Sophomore summer is a time for taking risks
Sophomore summer is unlike any other term at Dartmouth. With sports teams in the off-season and extracurricular activities relaxed, students will have unprecedented opportunities to meet new people, try new things and see new places.
But new opportunities always bring new risks. Pulitzer Prize winning journalist David Halberstam, who was Dartmouth's Commencement speaker this year, warned the Class of 1996 against taking the safe or comfortable route in life.
Even though Halberstam's message was tailored to college graduates, it also serves as a sound piece of advice for how to get the most from summer in Hanover.
Summer lasts as long and costs the same as any other term, but it is distinctly different. The snow has melted, the crowds have diminished and many of the worries of other terms have disappeared. It is a perfect time for students to risk taking their noses out of their books, to risk joining new organizations and to risk meeting new people.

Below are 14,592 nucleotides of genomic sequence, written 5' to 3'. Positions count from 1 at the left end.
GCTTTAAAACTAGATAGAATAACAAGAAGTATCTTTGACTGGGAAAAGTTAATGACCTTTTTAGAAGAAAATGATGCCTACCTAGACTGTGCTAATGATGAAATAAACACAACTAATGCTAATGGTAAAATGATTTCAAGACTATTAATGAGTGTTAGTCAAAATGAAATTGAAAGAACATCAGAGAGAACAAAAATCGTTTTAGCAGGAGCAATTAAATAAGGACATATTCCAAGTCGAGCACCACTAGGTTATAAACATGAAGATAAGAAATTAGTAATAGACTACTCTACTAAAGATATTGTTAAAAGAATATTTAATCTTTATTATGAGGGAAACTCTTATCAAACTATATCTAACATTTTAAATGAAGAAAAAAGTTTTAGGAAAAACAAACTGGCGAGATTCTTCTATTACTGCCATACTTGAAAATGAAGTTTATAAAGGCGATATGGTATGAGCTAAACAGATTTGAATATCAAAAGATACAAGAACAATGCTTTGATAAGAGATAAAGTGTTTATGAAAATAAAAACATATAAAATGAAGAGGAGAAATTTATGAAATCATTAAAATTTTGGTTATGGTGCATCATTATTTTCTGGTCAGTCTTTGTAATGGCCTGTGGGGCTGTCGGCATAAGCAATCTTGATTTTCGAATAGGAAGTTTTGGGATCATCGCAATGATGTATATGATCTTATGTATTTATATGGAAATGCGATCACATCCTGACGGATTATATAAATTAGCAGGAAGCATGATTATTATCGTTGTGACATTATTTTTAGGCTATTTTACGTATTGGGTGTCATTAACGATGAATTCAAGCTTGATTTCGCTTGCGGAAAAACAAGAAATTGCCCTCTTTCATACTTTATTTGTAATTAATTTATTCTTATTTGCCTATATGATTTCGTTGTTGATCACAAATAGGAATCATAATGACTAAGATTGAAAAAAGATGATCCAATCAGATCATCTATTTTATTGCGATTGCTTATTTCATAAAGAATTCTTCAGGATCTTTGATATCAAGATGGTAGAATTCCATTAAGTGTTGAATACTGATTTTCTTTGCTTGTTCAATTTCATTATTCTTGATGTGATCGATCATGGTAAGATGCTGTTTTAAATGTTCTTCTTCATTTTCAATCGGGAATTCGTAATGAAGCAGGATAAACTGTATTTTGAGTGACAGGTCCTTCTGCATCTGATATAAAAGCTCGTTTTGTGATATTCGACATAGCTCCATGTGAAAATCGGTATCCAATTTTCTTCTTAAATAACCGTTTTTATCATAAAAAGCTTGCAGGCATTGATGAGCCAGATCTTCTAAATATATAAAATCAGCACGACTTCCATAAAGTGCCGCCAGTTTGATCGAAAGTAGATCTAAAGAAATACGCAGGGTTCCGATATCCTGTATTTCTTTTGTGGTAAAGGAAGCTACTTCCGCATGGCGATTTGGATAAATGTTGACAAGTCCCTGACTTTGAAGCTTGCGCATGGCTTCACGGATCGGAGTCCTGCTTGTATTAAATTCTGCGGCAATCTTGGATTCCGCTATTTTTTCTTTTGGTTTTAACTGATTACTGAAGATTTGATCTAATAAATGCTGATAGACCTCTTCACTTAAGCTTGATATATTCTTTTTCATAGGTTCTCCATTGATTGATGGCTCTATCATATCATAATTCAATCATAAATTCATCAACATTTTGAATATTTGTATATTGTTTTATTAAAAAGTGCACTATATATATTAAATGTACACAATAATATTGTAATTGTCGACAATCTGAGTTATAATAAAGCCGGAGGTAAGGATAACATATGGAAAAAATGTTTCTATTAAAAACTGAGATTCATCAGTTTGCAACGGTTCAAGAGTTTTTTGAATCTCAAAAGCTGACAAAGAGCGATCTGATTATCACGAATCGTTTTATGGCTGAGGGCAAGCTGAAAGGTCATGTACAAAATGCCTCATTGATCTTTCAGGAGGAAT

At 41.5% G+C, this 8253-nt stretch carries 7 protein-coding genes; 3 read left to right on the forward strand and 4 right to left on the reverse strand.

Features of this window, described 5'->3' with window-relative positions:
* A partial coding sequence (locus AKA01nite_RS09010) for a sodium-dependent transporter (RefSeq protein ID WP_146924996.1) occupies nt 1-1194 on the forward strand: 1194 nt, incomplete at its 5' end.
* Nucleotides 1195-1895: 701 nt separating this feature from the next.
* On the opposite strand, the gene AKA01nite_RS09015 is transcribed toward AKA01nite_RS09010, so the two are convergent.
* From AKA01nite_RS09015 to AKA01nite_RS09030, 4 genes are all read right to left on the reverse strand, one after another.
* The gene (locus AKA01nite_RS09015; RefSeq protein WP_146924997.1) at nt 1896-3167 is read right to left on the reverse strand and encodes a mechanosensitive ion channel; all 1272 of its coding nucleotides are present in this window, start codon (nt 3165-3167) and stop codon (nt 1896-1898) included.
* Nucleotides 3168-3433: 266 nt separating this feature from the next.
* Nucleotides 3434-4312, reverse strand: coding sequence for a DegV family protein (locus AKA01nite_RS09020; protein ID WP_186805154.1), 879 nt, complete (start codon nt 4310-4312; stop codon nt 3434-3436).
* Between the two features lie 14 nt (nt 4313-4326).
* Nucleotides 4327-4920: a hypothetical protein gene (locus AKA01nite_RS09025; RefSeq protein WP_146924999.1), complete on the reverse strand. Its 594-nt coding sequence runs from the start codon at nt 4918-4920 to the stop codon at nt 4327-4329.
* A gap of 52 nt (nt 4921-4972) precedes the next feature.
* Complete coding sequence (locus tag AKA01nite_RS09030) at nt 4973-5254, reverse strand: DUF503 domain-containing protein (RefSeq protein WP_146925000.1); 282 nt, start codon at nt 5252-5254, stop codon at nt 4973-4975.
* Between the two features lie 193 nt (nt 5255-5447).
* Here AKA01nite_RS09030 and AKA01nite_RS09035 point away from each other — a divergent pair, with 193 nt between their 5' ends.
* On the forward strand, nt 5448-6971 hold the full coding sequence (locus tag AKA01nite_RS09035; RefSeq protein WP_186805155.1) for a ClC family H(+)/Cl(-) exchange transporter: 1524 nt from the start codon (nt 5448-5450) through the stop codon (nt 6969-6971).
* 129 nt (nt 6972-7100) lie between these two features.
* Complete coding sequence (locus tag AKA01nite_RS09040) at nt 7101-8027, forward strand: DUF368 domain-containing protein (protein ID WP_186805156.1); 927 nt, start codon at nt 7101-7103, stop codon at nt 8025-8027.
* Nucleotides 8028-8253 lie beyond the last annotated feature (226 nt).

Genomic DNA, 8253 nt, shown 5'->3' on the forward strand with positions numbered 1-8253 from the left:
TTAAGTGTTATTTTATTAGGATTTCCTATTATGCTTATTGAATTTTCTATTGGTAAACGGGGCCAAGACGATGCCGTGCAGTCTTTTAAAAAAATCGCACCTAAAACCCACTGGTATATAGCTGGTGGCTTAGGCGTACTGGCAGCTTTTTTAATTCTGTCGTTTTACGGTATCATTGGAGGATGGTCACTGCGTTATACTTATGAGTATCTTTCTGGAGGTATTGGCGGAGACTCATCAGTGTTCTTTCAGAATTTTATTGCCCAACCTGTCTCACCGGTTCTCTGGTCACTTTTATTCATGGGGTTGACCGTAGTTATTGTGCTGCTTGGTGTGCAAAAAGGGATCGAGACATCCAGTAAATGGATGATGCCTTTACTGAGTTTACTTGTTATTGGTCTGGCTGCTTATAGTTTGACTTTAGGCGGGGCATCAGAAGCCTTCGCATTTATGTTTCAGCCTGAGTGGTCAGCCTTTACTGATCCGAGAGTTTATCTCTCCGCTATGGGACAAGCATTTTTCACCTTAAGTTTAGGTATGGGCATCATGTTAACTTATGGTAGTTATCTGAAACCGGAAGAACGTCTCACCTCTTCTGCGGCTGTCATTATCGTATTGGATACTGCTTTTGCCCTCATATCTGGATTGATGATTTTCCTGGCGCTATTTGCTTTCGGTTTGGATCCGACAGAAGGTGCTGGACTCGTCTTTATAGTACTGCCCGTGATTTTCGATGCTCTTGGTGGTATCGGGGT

As Halberstam said, happiness comes from feeling "like a part of something larger than yourself, a part of a community." Halberstam told the Class of 1996 that friendships and fun are at the core of a happy life.
It is important that students make time for relaxing on the Green, swimming in the river or returning to the woods, perhaps for the first time since the DOC trips.
All too often Dartmouth students complain that they lack the time to enroll in the Miniversity class or physical education course they always wanted to take.
Sophomore summer is the time to break free from what is normal, learn to fence, rock climb or tango. Sophomore summer is the time to stop worrying about transcripts or to take a class that is especially difficult or especially easy.
As Halberstam said, risk is the price one pays for happiness.
"Do not be afraid to make mistakes when you are young," he said. "Do not be afraid to try and fail early in your life."
"Be aware that it is alright to make mistakes, and it is alright to try at something and fail," he said. "The price of failure when you are young is much lower than when you are older."
Students who maintain their routines, who take classes to please their parents, graduate schools or corporate recruiters, may find they missed out on something unique.